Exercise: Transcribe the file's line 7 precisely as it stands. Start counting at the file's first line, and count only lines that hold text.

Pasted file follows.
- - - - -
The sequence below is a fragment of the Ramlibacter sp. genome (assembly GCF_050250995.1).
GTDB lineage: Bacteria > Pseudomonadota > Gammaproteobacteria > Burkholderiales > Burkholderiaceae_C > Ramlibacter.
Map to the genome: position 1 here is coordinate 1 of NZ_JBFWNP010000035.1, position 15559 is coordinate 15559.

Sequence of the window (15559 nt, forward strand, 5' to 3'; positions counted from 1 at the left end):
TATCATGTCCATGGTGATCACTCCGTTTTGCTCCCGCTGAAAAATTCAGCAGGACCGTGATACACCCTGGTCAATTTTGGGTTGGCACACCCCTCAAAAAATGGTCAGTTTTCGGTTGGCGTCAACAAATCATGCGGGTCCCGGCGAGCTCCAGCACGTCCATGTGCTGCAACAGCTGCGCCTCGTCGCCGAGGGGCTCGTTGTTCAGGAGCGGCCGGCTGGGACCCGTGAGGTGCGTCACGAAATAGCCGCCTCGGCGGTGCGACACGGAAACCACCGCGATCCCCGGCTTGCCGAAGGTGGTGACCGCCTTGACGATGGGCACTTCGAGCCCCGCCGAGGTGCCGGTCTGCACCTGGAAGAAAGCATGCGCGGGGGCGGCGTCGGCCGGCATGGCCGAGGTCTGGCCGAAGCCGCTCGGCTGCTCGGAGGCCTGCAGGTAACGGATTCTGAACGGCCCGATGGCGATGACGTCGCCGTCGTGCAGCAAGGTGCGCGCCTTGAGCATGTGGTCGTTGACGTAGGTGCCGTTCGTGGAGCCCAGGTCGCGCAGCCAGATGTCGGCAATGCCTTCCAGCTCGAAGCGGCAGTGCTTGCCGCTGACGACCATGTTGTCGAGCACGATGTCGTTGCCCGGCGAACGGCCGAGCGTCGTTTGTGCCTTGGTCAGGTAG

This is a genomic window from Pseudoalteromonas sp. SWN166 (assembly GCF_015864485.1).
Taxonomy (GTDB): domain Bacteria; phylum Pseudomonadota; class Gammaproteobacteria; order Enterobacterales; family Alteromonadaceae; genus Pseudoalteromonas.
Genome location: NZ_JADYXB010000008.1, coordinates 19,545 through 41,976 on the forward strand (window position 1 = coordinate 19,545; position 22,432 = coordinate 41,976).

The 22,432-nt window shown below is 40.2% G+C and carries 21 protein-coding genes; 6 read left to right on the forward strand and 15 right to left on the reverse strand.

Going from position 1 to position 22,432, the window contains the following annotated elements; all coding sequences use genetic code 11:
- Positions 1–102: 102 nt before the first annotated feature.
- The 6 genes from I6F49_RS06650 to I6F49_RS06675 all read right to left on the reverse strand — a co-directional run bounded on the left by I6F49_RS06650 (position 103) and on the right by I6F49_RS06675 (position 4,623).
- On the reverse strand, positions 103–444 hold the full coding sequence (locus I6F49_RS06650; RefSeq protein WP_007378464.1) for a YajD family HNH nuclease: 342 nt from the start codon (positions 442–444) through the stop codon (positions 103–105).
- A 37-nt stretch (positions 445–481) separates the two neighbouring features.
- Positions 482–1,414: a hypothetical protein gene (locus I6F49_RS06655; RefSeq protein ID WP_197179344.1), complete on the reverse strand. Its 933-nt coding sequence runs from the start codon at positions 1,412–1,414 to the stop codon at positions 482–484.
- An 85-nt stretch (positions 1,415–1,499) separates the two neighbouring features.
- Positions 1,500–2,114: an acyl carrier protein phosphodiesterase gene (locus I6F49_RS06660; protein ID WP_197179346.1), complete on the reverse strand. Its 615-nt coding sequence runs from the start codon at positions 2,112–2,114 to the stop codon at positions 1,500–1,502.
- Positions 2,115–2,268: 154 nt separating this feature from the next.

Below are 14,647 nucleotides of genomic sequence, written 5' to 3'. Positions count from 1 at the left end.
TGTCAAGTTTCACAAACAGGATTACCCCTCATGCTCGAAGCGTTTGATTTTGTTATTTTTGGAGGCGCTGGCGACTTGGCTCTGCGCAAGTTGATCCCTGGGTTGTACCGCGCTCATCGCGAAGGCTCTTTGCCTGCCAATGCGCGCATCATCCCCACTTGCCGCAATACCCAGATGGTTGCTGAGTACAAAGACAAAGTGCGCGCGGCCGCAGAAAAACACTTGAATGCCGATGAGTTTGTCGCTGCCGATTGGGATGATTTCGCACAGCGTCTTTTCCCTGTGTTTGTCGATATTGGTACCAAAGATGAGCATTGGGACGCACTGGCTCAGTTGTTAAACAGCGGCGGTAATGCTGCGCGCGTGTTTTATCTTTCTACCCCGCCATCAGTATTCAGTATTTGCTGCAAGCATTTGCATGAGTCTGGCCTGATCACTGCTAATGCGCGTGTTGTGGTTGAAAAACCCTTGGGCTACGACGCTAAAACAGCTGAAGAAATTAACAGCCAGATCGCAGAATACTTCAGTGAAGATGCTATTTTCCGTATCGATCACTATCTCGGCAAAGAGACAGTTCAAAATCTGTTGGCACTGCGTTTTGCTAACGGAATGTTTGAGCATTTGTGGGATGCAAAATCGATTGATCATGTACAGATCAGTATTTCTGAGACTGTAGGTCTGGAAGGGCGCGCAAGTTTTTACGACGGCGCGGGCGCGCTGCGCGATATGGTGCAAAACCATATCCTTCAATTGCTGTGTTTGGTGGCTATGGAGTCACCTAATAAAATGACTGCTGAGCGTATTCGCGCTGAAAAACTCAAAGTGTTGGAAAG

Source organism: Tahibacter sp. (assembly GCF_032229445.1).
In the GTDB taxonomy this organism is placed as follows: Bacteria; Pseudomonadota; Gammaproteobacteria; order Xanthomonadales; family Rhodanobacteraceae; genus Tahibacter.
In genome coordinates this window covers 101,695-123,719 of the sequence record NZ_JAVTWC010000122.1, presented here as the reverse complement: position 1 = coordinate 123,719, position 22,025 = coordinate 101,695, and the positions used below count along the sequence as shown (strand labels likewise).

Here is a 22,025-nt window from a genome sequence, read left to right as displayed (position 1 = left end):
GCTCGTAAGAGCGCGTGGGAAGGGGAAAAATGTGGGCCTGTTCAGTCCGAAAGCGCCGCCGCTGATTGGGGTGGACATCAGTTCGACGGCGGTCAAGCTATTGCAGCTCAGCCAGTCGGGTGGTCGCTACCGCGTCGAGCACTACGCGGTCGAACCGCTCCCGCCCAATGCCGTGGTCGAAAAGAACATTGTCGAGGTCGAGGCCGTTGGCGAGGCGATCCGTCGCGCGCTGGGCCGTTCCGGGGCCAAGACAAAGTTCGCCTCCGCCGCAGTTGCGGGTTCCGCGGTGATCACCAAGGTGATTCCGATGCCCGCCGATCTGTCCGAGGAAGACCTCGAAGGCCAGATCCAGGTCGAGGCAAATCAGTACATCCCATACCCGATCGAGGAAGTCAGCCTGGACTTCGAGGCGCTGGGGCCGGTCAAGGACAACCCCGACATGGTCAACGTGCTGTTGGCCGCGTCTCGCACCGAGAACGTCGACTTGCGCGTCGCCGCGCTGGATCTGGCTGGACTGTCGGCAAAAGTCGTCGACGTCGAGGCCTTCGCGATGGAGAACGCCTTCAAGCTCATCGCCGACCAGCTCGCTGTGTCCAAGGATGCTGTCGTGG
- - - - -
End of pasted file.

Taxonomy (GTDB): domain Bacteria; phylum Pseudomonadota; class Gammaproteobacteria; order Enterobacterales; family Alteromonadaceae; genus Pseudoalteromonas.